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Music tastemaker Gary Calamar of KCRW makes an EP of his own work

Gary Calamar, who is used to touting the music of other musicians, takes the mike for his own work

Every aspiring musician needs someone to believe in their songs. KCRW-FM DJ Gary Calamar, who is also one of Hollywood's most respected music supervisors, has been that person for countless bands, placing their tracks in television shows such as "True Blood," "Six Feet Under" and "Dexter."

But it took a nudge from Iggy Pop for him to finally take the mike himself.

Calamar had long been a weekend-warrior songwriter, but when the Stooges' frontman reached out about appearing on the "True Blood" soundtrack, Calamar took a chance and sent him an original tune (co-written with James Combs) called "Let's Boot and Rally." Pop loved it and asked to cover it (with Best Coast's Bethany Cosentino) during the show's 2012 season.

"And you don't want to argue with Iggy," Calamar said. Thus began a new kind of music industry placement for him: behind a microphone and an electric guitar.

Calamar's debut EP "You Are What You Listen To" (out Oct. 14 on Atlantic Records), is an unexpected and revealing effort. The six songs are unpretentious, easygoing indie rock cuts that hearken back to '80s Athens or '90s Chapel Hill, and they are a rare instance of the music-biz tastemaker putting his own taste on the line — and his own art out in public.

Calamar's Laurel Canyon home has a basement stacked with thousands of records, and enough rock 'n' roll ephemera to stock a mini Grammy Museum. It's evidence of a life committed to supporting other people's music. But in talking about his own record, Calamar is cheerfully self-effacing yet obviously proud.

"One of my colleagues on 'True Blood' said that this was like Roger Ebert making a movie," Calamar said, laughing. "But I always joked that I wanted to work my way to the top of the music industry and then work my way back down to the bottom."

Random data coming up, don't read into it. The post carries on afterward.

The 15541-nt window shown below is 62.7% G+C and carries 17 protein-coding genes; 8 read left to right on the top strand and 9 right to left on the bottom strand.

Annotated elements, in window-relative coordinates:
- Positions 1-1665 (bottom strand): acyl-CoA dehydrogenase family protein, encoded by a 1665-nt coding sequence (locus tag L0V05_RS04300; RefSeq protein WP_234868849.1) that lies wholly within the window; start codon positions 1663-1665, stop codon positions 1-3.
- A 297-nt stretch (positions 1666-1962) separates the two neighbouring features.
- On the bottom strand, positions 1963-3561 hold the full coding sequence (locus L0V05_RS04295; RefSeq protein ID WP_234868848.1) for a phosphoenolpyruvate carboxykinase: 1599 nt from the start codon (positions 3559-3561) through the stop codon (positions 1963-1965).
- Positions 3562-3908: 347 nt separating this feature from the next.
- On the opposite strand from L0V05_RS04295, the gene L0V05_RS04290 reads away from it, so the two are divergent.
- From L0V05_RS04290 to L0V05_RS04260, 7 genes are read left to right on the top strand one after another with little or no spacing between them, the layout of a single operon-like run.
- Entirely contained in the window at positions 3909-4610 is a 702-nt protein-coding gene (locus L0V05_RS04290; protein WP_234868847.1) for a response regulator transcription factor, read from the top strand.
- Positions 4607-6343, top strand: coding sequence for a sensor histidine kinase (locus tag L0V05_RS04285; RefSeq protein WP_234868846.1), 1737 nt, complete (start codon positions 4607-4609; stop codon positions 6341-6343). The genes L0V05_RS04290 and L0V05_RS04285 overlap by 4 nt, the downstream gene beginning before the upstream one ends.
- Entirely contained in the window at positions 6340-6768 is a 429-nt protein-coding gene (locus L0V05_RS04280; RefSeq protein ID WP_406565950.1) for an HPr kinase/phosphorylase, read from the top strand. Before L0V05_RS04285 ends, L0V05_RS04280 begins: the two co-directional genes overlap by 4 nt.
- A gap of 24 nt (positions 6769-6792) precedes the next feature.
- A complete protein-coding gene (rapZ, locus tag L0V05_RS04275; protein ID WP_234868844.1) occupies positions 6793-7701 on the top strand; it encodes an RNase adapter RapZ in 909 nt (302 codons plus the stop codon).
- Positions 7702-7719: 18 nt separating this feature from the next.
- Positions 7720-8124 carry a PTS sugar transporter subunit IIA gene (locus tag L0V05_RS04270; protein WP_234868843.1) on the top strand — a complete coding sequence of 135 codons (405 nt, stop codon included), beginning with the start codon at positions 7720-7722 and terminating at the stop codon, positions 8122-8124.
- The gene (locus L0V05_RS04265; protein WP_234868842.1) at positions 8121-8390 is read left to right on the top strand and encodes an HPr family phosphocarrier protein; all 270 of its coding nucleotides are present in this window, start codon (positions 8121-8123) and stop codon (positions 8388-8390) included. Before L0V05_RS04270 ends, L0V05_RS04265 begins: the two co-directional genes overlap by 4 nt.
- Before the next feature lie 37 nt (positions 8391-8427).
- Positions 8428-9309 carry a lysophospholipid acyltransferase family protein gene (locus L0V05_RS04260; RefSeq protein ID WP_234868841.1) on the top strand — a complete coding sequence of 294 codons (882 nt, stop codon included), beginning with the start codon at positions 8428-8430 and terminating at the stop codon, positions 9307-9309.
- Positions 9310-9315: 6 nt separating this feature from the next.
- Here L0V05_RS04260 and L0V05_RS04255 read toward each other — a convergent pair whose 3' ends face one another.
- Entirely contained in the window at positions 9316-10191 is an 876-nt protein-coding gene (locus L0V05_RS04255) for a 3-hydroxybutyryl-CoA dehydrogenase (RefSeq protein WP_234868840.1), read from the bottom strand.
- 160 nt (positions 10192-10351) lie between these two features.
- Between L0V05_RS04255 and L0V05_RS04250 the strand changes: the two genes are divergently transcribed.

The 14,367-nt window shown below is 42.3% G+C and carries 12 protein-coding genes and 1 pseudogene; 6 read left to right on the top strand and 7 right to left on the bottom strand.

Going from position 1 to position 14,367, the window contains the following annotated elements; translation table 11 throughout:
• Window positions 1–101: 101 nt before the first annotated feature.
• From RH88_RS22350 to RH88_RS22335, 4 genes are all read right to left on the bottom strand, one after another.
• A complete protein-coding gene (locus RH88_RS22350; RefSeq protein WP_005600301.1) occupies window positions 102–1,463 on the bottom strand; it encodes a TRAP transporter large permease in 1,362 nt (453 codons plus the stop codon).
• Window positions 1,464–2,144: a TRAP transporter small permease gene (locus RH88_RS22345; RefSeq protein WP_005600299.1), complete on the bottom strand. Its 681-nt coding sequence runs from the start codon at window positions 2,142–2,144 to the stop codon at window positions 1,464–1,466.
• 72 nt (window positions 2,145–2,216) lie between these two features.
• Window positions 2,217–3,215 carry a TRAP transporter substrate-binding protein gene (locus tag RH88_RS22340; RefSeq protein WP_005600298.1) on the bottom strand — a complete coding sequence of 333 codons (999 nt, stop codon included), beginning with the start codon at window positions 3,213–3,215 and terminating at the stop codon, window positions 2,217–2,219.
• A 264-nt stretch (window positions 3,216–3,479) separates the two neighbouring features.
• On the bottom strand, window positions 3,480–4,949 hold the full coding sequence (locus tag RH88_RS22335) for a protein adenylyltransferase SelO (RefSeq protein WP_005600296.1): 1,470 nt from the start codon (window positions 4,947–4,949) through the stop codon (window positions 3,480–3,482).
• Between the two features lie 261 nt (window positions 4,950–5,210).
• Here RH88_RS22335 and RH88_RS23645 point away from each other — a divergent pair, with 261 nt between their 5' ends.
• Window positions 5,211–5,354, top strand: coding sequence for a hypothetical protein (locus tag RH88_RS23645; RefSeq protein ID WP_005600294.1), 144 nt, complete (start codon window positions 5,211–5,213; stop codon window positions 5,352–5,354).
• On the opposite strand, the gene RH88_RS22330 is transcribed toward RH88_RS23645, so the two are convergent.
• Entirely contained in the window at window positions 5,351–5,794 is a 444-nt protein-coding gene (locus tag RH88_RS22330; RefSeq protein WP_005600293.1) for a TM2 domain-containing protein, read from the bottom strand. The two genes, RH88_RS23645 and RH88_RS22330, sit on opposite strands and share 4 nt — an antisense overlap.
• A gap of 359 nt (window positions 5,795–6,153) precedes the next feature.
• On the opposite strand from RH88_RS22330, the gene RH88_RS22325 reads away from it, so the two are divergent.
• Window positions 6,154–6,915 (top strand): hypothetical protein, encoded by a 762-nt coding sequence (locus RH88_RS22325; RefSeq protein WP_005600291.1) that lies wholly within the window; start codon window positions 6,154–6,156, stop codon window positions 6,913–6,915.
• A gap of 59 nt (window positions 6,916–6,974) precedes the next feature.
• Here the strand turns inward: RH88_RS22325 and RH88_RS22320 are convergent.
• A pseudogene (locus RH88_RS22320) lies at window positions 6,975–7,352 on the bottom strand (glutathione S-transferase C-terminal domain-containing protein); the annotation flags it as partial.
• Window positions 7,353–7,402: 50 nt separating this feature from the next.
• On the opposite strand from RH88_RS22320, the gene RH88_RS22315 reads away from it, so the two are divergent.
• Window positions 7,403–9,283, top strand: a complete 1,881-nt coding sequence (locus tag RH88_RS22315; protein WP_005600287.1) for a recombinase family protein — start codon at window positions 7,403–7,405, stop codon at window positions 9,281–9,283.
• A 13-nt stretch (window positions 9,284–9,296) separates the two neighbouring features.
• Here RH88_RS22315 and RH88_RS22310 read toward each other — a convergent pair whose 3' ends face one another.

It doesn't get much lower than an indie rock singer-songwriter playing his debut solo show in L.A. (which happens Oct. 12 at the Federal Bar in North Hollywood, where Calamar hosts a weekly music series). But it's clear that Calamar's talents for placing quirky, melodic songs at key moments on TV comes from an inherent understanding of how a good pop song works.

Tracks like "I've Got an Idea" and "She's So Mid-Century" sit right in Calamar's favored Ray Davies/Elvis Costello/Nick Lowe sweet spot of catchiness, humor and thoughtfulness. They're not especially extravagant or dramatic tunes, but they're charming. Producer John Would, who worked on many Calamar film projects and Fiona Apple's "The Idler Wheel …," added just enough crunch and texture to give the songs a distinctive backbone.

That low-key quality of the writing turned the ears of Kevin Weaver, the president of film and television at Atlantic who shepherded the project. Though he'd worked with Calamar for years, Weaver had never known him as a songwriter, and what he heard was a pleasant surprise.

"I'd always just known him as an A-level supervisor and DJ, one of the best in the business," Weaver said. When Calamar offhandedly mentioned he'd been writing music and had a new deal with Downtown Music Publishing, "[Gary] played me 'I've Got an Idea,' and these songs were special enough that it just made sense for us to do something together."

The two had partnered on other projects (Atlantic released several volumes of "True Blood" soundtracks). But Calamar's EP is kind of a reversal of their longtime working relationship.

Weaver stresses that this is a passion project for everyone involved and that "our working relationship is good regardless, he's a good friend, and this was just something we wanted to do for all the usual reasons because we liked the songs." Atlantic is releasing the EP only digitally, and the gray-haired father of one Calamar remains in demand as a supervisor, with current work on BBC America's "Intruders" and the Amazon series "Cocked."

Calamar doesn't have expectations for international headline tours and the trappings of rock stardom. He's being careful not to open his elite-level contact list for this project. "On one hand, I'd love for Apple to put one of these songs in an ad," he said. "But people who know me know I'm not going to expect everyone to drop what they're doing and listen to my record."

Yet he admits that, after a life spent breaking other acts and getting them big moments on TV, it's pretty cool to make a major-label debut.

"I wanted to put the Atlantic Records logo on the album cover; this whole thing is just mind-blowing" he joked. "But also, Gary the Artist wants to let it be known that he's not too busy for music supervision work."

Twitter: @AugustBrown

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